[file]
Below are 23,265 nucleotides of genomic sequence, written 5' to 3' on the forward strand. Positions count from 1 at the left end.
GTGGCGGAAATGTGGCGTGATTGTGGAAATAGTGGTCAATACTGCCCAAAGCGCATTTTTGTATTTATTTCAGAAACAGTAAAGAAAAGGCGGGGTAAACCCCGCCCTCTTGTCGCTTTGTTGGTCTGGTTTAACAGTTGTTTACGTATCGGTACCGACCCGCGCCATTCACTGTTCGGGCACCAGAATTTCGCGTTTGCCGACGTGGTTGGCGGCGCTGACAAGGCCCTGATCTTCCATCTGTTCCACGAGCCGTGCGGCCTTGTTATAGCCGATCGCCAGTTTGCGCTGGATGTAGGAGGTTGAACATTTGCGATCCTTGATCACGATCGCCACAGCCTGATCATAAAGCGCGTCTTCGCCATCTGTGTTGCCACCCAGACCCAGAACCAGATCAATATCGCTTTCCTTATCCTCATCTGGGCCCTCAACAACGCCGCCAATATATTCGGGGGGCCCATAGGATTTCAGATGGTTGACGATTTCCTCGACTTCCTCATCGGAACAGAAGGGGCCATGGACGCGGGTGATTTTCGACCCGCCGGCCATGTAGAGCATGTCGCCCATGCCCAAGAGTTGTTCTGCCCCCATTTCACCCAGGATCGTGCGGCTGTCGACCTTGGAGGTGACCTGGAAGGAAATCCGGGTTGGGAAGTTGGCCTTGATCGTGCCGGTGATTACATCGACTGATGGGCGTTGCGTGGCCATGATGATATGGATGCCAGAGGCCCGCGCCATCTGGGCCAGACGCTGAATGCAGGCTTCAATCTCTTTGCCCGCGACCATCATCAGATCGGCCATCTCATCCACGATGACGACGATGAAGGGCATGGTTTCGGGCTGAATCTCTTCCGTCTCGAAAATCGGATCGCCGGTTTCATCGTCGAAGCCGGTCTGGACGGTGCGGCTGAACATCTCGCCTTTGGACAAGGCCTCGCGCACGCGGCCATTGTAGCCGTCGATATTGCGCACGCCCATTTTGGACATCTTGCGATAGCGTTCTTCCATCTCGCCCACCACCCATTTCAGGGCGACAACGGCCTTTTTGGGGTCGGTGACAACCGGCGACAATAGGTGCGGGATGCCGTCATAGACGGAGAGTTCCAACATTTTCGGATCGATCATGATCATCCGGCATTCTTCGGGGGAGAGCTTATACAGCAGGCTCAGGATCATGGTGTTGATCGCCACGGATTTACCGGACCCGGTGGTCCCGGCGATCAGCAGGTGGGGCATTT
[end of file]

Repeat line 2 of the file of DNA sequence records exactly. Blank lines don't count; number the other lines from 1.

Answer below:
GTGGCGGAAATGTGGCGTGATTGTGGAAATAGTGGTCAATACTGCCCAAAGCGCATTTTTGTATTTATTTCAGAAACAGTAAAGAAAAGGCGGGGTAAACCCCGCCCTCTTGTCGCTTTGTTGGTCTGGTTTAACAGTTGTTTACGTATCGGTACCGACCCGCGCCATTCACTGTTCGGGCACCAGAATTTCGCGTTTGCCGACGTGGTTGGCGGCGCTGACAAGGCCCTGATCTTCCATCTGTTCCACGAGCCGTGCGGCCTTGTTATAGCCGATCGCCAGTTTGCGCTGGATGTAGGAGGTTGAACATTTGCGATCCTTGATCACGATCGCCACAGCCTGATCATAAAGCGCGTCTTCGCCATCTGTGTTGCCACCCAGACCCAGAACCAGATCAATATCGCTTTCCTTATCCTCATCTGGGCCCTCAACAACGCCGCCAATATATTCGGGGGGCCCATAGGATTTCAGATGGTTGACGATTTCCTCGACTTCCTCATCGGAACAGAAGGGGCCATGGACGCGGGTGATTTTCGACCCGCCGGCCATGTAGAGCATGTCGCCCATGCCCAAGAGTTGTTCTGCCCCCATTTCACCCAGGATCGTGCGGCTGTCGACCTTGGAGGTGACCTGGAAGGAAATCCGGGTTGGGAAGTTGGCCTTGATCGTGCCGGTGATTACATCGACTGATGGGCGTTGCGTGGCCATGATGATATGGATGCCAGAGGCCCGCGCCATCTGGGCCAGACGCTGAATGCAGGCTTCAATCTCTTTGCCCGCGACCATCATCAGATCGGCCATCTCATCCACGATGACGACGATGAAGGGCATGGTTTCGGGCTGAATCTCTTCCGTCTCGAAAATCGGATCGCCGGTTTCATCGTCGAAGCCGGTCTGGACGGTGCGGCTGAACATCTCGCCTTTGGACAAGGCCTCGCGCACGCGGCCATTGTAGCCGTCGATATTGCGCACGCCCATTTTGGACATCTTGCGATAGCGTTCTTCCATCTCGCCCACCACCCATTTCAGGGCGACAACGGCCTTTTTGGGGTCGGTGACAACCGGCGACAATAGGTGCGGGATGCCGTCATAGACGGAGAGTTCCAACATTTTCGGATCGATCATGATCATCCGGCATTCTTCGGGGGAGAGCTTATACAGCAGGCTCAGGATCATGGTGTTGATCGCCACGGATTTACCGGACCCGGTGGTCCCGGCGATCAGCAGGTGGGGCATTT